Do Cats Sleep More in Winter?

Shortened daylight hours and colder temperatures makes most of us feel like burrowing deep into our warm, cozy beds. You may have noticed that your feline companions are also napping even more than usual during the winter months.

So, do cats sleep more in the winter? Depending on the climate you live in, the answer may be yes. If you live in an area that has dramatically shortened days and much colder temperatures during the winter months, your cat may end up sleeping more than they do during fall and spring.

Cats Sleep A Lot to Conserve Energy

A cat’s physiology is already primed for a lot of sleep. Even during warm days, cats can sleep between 15 and 20 hours a day. The reasons for this is energy conservation. As predators, cats hunt with short bursts of energy in order to run down fleeing small rodents and birds. In between those quick expenditures of high energy, cats will sleep to restore their energy.

The cold weather and shorter daylight hours tend to slow down a lot of mammals and cats are no exception. Colder weather brings with it a higher energy cost in order to maintain a healthy body temperature.

A black kitten and a gray tabby kitten sleeping on a red bed with white polka dots.

Colder Temperatures May Mean Less Quality Sleep

Studies have shown that older cats in particular are affected by colder temperatures when they sleep. One study demonstrated that as ambient temperatures dropped, both young and older cats experienced a disruption in sleep quality.

Cats may sleep more during the winter months to make up for the lower quality sleep they are experiencing.

Your Schedule May Influence Your Cat’s Sleep

The shortened days may be inducing you to hit the hay at a much earlier hour in the day. Heading to bed earlier than normal will influence your cat to come join you in your warm bed and snooze. Cats are really good at tracking where the humans are in the house and will come find you.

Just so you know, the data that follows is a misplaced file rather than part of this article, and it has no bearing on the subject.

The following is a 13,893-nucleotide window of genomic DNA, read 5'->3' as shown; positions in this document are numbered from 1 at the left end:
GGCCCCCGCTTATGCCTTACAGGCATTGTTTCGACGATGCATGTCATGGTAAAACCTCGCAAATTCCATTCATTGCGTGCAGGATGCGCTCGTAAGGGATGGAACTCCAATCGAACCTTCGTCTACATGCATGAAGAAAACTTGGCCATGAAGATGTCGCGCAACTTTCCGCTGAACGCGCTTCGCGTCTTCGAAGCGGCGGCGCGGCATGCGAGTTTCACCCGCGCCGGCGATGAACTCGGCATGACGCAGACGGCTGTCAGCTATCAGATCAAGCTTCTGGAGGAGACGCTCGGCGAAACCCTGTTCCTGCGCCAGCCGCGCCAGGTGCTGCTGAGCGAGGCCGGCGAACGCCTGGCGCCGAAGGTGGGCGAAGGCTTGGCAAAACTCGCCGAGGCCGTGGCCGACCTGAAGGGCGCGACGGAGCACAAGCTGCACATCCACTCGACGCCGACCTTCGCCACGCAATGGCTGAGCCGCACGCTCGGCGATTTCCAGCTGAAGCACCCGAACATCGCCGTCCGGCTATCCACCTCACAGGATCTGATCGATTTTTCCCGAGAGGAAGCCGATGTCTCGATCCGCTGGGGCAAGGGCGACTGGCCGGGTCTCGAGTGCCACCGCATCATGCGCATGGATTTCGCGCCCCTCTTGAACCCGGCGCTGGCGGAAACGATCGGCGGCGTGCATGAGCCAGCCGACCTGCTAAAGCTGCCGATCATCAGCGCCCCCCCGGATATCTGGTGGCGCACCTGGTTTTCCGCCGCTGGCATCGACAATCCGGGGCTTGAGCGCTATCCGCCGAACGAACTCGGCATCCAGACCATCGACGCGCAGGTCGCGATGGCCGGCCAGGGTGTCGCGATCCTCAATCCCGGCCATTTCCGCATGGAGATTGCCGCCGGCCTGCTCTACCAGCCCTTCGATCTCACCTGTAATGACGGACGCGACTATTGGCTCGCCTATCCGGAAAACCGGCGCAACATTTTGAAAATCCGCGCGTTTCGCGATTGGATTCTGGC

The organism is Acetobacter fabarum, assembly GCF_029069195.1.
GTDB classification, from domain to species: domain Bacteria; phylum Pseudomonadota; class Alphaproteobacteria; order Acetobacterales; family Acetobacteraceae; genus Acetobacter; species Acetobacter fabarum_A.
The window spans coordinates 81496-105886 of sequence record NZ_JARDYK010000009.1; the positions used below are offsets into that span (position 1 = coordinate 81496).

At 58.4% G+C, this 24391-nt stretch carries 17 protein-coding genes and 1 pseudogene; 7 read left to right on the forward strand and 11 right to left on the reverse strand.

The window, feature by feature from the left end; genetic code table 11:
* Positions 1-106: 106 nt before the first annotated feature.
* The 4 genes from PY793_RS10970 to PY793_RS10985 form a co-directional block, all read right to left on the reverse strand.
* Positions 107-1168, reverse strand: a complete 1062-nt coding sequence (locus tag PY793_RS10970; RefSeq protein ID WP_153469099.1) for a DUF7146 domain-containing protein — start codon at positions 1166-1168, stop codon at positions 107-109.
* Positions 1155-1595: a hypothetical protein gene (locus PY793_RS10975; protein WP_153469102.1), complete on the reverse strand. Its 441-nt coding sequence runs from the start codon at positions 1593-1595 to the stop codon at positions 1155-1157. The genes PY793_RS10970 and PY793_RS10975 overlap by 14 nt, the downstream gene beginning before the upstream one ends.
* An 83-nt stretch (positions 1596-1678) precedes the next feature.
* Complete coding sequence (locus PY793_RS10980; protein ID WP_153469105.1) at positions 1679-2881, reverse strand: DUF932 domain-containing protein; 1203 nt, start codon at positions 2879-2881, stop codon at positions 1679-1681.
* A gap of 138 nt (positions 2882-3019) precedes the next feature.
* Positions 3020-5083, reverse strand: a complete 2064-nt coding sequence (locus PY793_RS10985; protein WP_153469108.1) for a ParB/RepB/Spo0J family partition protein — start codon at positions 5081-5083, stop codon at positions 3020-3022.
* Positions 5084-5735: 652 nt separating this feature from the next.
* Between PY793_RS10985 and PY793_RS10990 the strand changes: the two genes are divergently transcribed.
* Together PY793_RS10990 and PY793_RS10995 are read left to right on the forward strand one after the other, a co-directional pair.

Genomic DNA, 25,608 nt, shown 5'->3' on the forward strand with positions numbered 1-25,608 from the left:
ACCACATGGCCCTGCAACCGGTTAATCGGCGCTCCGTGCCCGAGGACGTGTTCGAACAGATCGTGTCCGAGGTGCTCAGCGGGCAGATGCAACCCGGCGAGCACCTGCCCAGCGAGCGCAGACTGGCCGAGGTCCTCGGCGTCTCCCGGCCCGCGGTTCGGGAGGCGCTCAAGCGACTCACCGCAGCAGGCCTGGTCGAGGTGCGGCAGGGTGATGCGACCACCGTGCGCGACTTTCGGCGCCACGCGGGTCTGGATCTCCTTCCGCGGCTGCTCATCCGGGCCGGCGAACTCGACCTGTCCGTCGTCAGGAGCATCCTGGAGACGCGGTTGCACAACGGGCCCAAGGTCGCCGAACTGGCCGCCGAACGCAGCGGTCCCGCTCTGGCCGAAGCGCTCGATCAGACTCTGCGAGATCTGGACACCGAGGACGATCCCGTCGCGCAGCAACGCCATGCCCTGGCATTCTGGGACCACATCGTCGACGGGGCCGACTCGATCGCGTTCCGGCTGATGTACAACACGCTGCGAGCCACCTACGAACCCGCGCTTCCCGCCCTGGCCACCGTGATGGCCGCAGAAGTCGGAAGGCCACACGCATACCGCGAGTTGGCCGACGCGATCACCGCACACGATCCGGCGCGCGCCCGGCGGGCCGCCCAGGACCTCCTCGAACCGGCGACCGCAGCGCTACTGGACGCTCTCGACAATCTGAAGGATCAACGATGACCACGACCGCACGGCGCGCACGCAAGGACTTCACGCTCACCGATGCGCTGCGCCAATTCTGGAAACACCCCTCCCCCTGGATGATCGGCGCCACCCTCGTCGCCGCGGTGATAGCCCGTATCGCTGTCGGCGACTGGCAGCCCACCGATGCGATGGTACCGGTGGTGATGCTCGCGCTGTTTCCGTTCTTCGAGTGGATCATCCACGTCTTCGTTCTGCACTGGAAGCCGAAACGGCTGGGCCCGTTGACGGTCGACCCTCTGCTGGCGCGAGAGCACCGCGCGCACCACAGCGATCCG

Cats Sleep Inside During the Winter to Stay Warm

The healthy body temperature range of a cat is between 99.5° and 102.5° Fahrenheit. A body temperature in a cat that falls below 99° F puts the cat at risk for hypothermia and frostbite. To keep extra toasty, your cat may spend a lot more time indoors, sleeping, and close to something warm.

Sometimes that something warm is you. You may notice that your cat sleeps a lot more in the winter right next to you. Your body is an enticing heat source in the winter for your cats. Sleeping near Peter vents and on top of radiators is also a favored spot for cats to sleep during the colder months.

A black cat and a gray tabby lying together on a sofa.
Cats will seek out other warm bodies during the colder months.

Your Cat Sleeps More Curled Up During the Colder Months

You may also notice that your cat’s sleeping position also changes. Conserving warmth influences your cat to sleep more tightly curled up to minimize the amount of surface areas is exposed to the cold.

When to Be Concerned About How Much Your Cat is Sleeping

While an increase in sleeping is normal for many cats during the colder months, keep an eye for any unusual changes in energy levels. If your cat is refusing to eat, showing signs of being very lethargic, or failing to groom as normal, these can be signs that your cat needs to see your veterinarian.

Cat Stimulation During Winter

It’s important to make sure your cat still has stimulation during the winter months. With less access to outdoor time, your cat can become bored without play time and interaction. Boredom can lead to overeating and excess sleeping.

So make sure you provide entertainment. If your cat loves catnip, sprinkle some of it on the floor or on a cat toy. Put up a window bird feeder for the viewing enjoyment of your cat.

The lack of direct sunlight can have an effect on your cat’s mood so try to set up areas in your house for your cat that are close to windows that allow sunlight in.

References

Bowersox, S. S., Dement, W. C., & Glotzbach, S. F. (1988). The influence of ambient temperature on sleep characteristics in the aged cat. Brain research457(1), 200-203. https://doi.org/10.1016/0006-8993(88)90077-7

The cat in the (Knit) hat. (2021, January 6). De facto Cat – Scientific truths behind the myths we’ve come to believe about cats. https://defactocat.wordpress.ncsu.edu/2021/01/06/the-cat-in-the-knit-hat/

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